"How many people run the 100 meters? Thousands each year. And there may be 25 or 30 on drugs," he says. "But that 25-30 maybe 50 percent of the finalists. ...
"I believe every athlete that tests positive should be immediately suspended indefinitely. Then there should be an investigation. Because right now they say, 'You get one year or you're gone.' There are issues, whether it's Maria Sharapova or any athlete, 'Where did you get it? What did you do? What's the reason?' Investigate. We need to get to the root of the issues."
And one of the roots, once again, is how track and field handles the issue.
"Doping is an issue because track doesn't own its narrative," Lewis says. "The NFL controls its narrative. The NBA controls their narrative. They have their own network, they have their own radio and they're willing to protect their brand. Track? They have this little USATF TV. They don't have their own magazine, their own XM radio station. They're not thinking about marketing."
'We're in a culture of mediocrity'
Frederick Carlton Lewis says he is really two people. There is Carl, his athletic, public side; then, there is Frederick, the business side, the driving force behind his business, the one who "runs the show." Lewis says that he, as Carl, would look in the mirror and get instructions from Frederick, who would tell him, "Get it together, shave and get your ass out there."
Another man in Lewis' current mirror is Burrell. Lewis helped recruit Burrell to Houston -- they watched the 1985 Georgetown-Villanova Final Four title game on TV during the recruiting visit -- while Burrell helped Lewis come back to Houston as a coach.
Lewis says he and Burrell, along with assistant coach Will Blackburn, decided they would run Houston track and field as an "Olympic-based program." When Lewis recruits athletes, he says he isn't thinking short term but how they will compete five years and into the future. "We wanted athletes who wanted to look me in the eye right in front of their parents and say, 'I want to be in the Olympics someday, and I want to be the best I can be.'"
Not trying to be the best, Lewis says, is one factor in the decline of track and field: "We're in a culture of mediocrity in America. You don't have to win to get anything now." He and Phillips also believe coaching is not as good as it was when Tellez was guiding them in biomechanics.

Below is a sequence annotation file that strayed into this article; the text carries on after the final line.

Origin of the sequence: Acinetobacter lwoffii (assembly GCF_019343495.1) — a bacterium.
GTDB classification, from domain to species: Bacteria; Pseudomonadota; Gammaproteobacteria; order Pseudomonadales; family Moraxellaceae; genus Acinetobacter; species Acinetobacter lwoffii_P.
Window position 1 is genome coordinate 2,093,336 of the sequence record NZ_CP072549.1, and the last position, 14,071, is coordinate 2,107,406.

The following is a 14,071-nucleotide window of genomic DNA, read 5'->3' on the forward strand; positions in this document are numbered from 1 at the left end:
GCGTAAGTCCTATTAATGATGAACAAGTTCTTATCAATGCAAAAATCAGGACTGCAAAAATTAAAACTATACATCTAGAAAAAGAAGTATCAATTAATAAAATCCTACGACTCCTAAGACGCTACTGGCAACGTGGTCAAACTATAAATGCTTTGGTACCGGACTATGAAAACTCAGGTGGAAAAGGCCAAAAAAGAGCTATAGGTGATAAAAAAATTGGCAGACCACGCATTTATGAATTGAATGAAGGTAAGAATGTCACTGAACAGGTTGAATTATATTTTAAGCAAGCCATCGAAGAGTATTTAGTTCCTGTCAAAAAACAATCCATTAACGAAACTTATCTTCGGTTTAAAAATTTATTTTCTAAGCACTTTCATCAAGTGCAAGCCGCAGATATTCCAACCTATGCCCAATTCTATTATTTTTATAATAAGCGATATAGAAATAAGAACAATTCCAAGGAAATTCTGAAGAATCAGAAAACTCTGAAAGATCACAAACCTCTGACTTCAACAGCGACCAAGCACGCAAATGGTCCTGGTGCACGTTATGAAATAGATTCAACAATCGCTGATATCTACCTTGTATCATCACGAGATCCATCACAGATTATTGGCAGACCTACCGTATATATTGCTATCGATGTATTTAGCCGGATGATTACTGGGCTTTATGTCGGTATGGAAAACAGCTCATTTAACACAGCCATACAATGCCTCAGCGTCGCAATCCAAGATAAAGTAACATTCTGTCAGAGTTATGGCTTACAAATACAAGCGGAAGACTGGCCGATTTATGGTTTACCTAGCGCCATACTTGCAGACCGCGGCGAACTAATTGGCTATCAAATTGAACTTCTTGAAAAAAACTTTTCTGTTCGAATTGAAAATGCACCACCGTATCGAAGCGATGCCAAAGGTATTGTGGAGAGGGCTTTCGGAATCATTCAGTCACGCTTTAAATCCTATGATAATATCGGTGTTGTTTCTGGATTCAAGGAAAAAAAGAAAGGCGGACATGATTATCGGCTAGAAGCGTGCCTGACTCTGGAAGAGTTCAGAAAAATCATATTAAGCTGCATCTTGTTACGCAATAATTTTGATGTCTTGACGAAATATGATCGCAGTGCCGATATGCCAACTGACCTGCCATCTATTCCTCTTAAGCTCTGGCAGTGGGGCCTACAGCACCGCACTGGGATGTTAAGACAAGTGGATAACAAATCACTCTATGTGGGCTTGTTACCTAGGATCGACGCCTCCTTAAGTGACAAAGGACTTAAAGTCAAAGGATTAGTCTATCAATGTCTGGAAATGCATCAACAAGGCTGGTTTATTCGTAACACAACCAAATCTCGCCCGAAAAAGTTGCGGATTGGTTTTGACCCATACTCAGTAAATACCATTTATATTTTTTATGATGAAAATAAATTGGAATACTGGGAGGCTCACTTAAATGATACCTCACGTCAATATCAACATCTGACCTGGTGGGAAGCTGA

Tellez says another factor is that kids are specializing in single sports these days.
"We used to get our high jumpers off the basketball court, which is where the highest jumpers were, but we don't get them anymore," Tellez says. "Same with fast players in football. They're playing football all year. That, I think, is critical. They don't let kids go and try other sports."
Part of that reason, Phillips says, is that kids see how basketball and football have become commercialized.
"They know that LeBron James signs a $100 million contract," he says. "They know that Steph Curry signs a $200 million-plus contract. It becomes a dream. 'I want to make a lot of money. I want to be famous. I want to be on TV all the time.' And we need to create that same type of culture [in track]."
Many see Lewis as a person who can help.
"Maybe he will get some people to the Olympic Games," Tellez says. "He's motivated enough to get kids to the Olympics and make them good. He's on the right track. He'll find out how to do it. He'll figure out ways to get kids and make them better. It takes time to do that, but he's doing good."
In addition to coaching, Lewis paid to have Houston's track resurfaced. But he still has a long way to go. Houston did not have a long jumper qualify for this year's NCAA championships though it did finish second in the men's 4x100. It was a very young team, though, and Lewis is looking well down the track where he so often passed opponents. He says he is developing athletes for the 2020 and 2024 Games.
"The kids look at me differently because of my past success," Lewis says. "I can talk to them in a way that maybe someone else my age cannot talk to them. I can be more honest with them. Another thing is I was actually there. I did it. There are so many little things that I can bring to the table that many other coaches can't."